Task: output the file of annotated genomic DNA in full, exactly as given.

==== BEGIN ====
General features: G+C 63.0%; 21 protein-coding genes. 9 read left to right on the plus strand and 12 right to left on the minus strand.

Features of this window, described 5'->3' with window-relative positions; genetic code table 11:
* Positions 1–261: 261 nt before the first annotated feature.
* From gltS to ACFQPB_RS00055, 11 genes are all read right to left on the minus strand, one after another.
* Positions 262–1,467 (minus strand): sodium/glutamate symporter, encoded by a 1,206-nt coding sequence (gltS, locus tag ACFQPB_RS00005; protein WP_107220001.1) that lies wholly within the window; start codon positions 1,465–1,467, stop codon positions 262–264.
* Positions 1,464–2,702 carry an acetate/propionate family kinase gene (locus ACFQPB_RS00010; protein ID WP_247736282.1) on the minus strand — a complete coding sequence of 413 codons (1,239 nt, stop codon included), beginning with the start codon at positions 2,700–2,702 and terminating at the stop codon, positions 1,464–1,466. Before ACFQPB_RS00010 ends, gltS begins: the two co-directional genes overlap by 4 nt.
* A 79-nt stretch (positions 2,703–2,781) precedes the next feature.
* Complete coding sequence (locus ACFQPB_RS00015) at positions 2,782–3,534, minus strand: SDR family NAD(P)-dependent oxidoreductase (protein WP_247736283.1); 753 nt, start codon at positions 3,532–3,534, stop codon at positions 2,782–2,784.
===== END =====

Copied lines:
General features: G+C 63.0%; 21 protein-coding genes. 9 read left to right on the plus strand and 12 right to left on the minus strand.

Features of this window, described 5'->3' with window-relative positions; genetic code table 11:
* Positions 1–261: 261 nt before the first annotated feature.
* From gltS to ACFQPB_RS00055, 11 genes are all read right to left on the minus strand, one after another.
* Positions 262–1,467 (minus strand): sodium/glutamate symporter, encoded by a 1,206-nt coding sequence (gltS, locus tag ACFQPB_RS00005; protein WP_107220001.1) that lies wholly within the window; start codon positions 1,465–1,467, stop codon positions 262–264.
* Positions 1,464–2,702 carry an acetate/propionate family kinase gene (locus ACFQPB_RS00010; protein ID WP_247736282.1) on the minus strand — a complete coding sequence of 413 codons (1,239 nt, stop codon included), beginning with the start codon at positions 2,700–2,702 and terminating at the stop codon, positions 1,464–1,466. Before ACFQPB_RS00010 ends, gltS begins: the two co-directional genes overlap by 4 nt.
* A 79-nt stretch (positions 2,703–2,781) precedes the next feature.
* Complete coding sequence (locus ACFQPB_RS00015) at positions 2,782–3,534, minus strand: SDR family NAD(P)-dependent oxidoreductase (protein WP_247736283.1); 753 nt, start codon at positions 3,532–3,534, stop codon at positions 2,782–2,784.